In one of the more enticing Week 1 matchups, New Orleans and Washington square off Sunday at the Superdome.
With Payton and linebacker Jonathan Vilma banned for the season and assistant head coach Joe Vitt (six games), general manager Mickey Loomis (eight games) and defensive end Will Smith (four games) suspended for their roles in New Orleans' bounty system, it remains to be seen if those off-the-field troubles will affect the Saints' on-field performance.
The team, though, isn't expecting any kind of drop off.
"There isn't a difference because we're following what Sean Payton has taught us. ... It is his program. It is the way he has done it. We've had a lot of success doing it his way. We think it is important that we continue to do that."
The Saints have made the playoffs four times during Payton's six years at the helm, including each of the last three seasons. The 2009 Super Bowl champions went 13-3 last year before beating Detroit 45-28 in the wild-card round and suffering a last-second 36-32 divisional-round loss at San Francisco.
"We've established a culture here that everyone has bought into, and when you've established a culture, no matter who's at the top of it, it's always the same," safety Malcolm Jenkins said. "The Saints organization is not about Sean Payton. It's not about Mickey Loomis. It's not about Joe Vitt or a certain person. The New Orleans Saints have a culture in what we do.
"The pressure is on us, at least internally, to have this be a huge year. I think everyone knows the importance of it and how huge of a deal that would be for us to get that Super Bowl."
"I am excited about our team. I am excited about our opportunity. It's really the focus of one week at a time just trying to get a little bit better each time you step on the field," said Brees, who signed a five-year, $100 million contract during the offseason.
"I couldn't be more excited about where we are at and where we are headed."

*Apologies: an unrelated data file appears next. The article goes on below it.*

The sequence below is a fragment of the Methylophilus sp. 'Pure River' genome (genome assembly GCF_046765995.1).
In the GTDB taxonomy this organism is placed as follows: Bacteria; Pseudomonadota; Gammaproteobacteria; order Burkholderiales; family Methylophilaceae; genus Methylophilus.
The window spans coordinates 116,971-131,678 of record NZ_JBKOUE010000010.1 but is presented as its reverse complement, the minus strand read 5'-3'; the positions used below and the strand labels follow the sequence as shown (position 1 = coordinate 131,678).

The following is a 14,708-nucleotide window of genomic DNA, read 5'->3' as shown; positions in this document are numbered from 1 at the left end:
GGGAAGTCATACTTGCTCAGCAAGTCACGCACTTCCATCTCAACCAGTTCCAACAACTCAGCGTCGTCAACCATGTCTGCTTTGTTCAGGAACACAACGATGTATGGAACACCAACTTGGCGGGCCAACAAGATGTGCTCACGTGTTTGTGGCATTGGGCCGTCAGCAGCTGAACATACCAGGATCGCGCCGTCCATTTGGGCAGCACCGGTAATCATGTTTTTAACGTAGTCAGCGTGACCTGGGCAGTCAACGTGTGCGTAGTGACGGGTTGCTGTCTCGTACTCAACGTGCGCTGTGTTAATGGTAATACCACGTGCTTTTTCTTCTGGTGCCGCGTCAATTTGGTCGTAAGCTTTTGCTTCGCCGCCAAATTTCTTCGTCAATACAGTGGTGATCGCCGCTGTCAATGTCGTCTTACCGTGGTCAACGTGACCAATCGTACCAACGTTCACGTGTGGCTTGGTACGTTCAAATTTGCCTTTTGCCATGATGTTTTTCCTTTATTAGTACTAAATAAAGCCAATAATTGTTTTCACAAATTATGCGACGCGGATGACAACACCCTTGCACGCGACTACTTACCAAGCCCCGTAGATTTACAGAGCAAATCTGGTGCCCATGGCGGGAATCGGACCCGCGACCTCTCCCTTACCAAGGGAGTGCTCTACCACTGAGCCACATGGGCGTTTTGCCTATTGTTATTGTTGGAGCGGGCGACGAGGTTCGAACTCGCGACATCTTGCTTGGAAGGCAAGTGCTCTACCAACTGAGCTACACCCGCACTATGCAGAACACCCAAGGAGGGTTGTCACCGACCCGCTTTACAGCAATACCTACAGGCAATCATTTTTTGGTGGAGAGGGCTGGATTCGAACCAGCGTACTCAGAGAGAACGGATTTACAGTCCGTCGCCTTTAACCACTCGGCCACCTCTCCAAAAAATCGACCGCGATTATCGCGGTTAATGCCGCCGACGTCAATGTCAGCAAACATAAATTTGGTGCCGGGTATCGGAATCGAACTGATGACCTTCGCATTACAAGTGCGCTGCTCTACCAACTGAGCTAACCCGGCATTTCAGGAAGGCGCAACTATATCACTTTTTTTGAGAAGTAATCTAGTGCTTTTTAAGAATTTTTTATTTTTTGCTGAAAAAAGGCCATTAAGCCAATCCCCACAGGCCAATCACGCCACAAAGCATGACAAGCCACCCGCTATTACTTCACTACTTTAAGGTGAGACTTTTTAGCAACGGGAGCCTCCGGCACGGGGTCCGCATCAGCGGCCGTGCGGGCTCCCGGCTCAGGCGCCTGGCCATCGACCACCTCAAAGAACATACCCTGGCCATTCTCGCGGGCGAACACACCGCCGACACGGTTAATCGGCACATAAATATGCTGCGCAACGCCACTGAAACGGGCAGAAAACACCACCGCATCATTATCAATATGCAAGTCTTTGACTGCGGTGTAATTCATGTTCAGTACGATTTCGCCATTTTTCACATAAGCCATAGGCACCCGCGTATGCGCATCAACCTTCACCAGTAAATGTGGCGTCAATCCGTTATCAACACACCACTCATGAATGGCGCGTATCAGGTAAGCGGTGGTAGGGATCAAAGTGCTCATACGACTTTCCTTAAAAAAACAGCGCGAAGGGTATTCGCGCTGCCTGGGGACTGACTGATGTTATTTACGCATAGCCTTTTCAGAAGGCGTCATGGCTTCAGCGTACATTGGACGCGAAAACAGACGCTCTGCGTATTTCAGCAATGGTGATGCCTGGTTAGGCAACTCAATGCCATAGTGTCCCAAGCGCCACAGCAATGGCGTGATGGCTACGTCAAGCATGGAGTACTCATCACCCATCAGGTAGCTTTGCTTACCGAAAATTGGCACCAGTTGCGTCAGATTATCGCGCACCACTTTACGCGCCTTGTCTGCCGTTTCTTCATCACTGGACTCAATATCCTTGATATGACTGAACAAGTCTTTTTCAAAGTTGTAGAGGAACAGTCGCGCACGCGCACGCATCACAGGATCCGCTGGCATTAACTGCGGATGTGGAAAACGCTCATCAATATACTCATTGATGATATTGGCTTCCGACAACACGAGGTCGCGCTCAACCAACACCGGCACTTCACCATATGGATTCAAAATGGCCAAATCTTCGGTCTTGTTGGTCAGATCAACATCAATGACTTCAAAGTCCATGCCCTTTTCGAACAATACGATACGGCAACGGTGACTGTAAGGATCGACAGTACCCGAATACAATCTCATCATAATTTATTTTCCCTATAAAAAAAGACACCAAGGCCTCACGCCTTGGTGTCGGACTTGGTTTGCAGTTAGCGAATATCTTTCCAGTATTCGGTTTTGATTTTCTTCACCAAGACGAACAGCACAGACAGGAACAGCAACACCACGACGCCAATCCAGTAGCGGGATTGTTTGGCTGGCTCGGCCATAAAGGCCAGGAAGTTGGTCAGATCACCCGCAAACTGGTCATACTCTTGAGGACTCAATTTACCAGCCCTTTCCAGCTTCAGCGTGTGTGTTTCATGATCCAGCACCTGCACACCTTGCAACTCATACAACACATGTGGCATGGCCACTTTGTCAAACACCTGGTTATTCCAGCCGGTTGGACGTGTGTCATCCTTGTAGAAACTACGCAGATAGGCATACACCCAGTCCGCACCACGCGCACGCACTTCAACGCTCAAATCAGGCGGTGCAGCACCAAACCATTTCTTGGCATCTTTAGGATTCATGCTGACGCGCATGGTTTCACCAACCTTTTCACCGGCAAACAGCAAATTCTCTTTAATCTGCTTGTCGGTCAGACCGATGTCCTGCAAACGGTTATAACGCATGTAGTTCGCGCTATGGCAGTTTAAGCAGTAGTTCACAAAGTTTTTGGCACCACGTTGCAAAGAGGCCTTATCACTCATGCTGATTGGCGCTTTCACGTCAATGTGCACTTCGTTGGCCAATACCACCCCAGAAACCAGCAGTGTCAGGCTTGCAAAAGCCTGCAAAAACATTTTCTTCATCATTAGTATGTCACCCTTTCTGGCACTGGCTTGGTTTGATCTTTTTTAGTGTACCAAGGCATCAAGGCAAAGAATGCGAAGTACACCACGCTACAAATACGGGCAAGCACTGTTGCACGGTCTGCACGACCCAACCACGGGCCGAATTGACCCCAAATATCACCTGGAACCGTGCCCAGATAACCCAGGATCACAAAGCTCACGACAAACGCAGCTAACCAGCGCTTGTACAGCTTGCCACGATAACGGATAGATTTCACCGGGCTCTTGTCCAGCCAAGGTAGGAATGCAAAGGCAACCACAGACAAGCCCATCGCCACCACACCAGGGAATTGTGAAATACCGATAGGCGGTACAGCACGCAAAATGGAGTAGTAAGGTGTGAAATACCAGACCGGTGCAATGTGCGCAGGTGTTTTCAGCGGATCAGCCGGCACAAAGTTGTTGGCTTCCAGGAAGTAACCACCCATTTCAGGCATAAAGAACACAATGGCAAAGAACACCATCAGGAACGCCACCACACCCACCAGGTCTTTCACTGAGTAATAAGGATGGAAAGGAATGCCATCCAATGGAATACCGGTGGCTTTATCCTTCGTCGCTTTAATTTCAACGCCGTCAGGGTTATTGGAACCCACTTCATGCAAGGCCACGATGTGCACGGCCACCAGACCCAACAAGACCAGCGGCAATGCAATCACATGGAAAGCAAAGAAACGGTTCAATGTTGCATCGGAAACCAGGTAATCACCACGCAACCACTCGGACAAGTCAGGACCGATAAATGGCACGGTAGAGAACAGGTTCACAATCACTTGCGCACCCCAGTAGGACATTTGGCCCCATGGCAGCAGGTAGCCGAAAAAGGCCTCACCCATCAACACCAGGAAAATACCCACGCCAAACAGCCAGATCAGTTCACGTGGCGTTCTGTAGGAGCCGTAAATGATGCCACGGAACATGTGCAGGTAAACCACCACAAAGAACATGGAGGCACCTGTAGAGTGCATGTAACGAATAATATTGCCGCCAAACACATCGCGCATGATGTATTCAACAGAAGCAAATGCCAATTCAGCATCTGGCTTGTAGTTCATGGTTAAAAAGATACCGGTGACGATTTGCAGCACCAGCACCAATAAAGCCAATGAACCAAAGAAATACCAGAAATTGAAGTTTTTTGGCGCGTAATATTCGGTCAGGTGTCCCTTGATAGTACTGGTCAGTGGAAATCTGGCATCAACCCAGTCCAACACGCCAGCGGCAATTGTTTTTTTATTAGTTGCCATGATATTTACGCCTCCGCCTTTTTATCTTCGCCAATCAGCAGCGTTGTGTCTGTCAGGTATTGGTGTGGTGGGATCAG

For the first time in a long while, Redskins faithful are also expecting big things from their quarterback. After losing 10 of its final 12 games to finish 5-11 last season, Washington traded the No. 6 pick in the draft, two future first-round picks and a second-rounder to St. Louis for a chance to move up and take Griffin second overall.
"He's still a young kid. He still has a lot to learn," cornerback DeAngelo Hall said of the former Baylor standout. "We still have a lot of weapons we need to put around him, too, but we feel like we have adequate guys around him, a lot of playmakers to where we can definitely make that transition a little bit easier for him."
The Redskins signed Pierre Garcon to a five-year, $42.5 million deal and also brought in fellow receiver Josh Morgan. Fred Davis, who finished second on the team with 59 receptions and 796 yards despite missing four games last season, could be in line for an even bigger role following longtime tight end Chris Cooley's release last week.
Despite the Redskins' recent woes, Griffin appears up to the task of trying to lead his team back to respectability. Since making its most recent playoff appearance in 2007, Washington has gone 23-41 over the last four seasons.
"Last time I checked, they still have us fourth in the NFC East," the reigning Heisman Trophy winner said. "And not that we care, but we're going to go out and try to make sure that we're not."
Washington has gone 15-8 against New Orleans, winning eight of 11 on the road. The Saints took the last matchup 33-30 in overtime Dec. 6, 2009, in the nation's capital.
Washington, though, will be without Tanard Jackson (suspended indefinitely) and fellow safety Brandon Meriweather, who's expected to miss at least two weeks with a sprained MCL and PCL.
Copyright 2012 by The Associated Press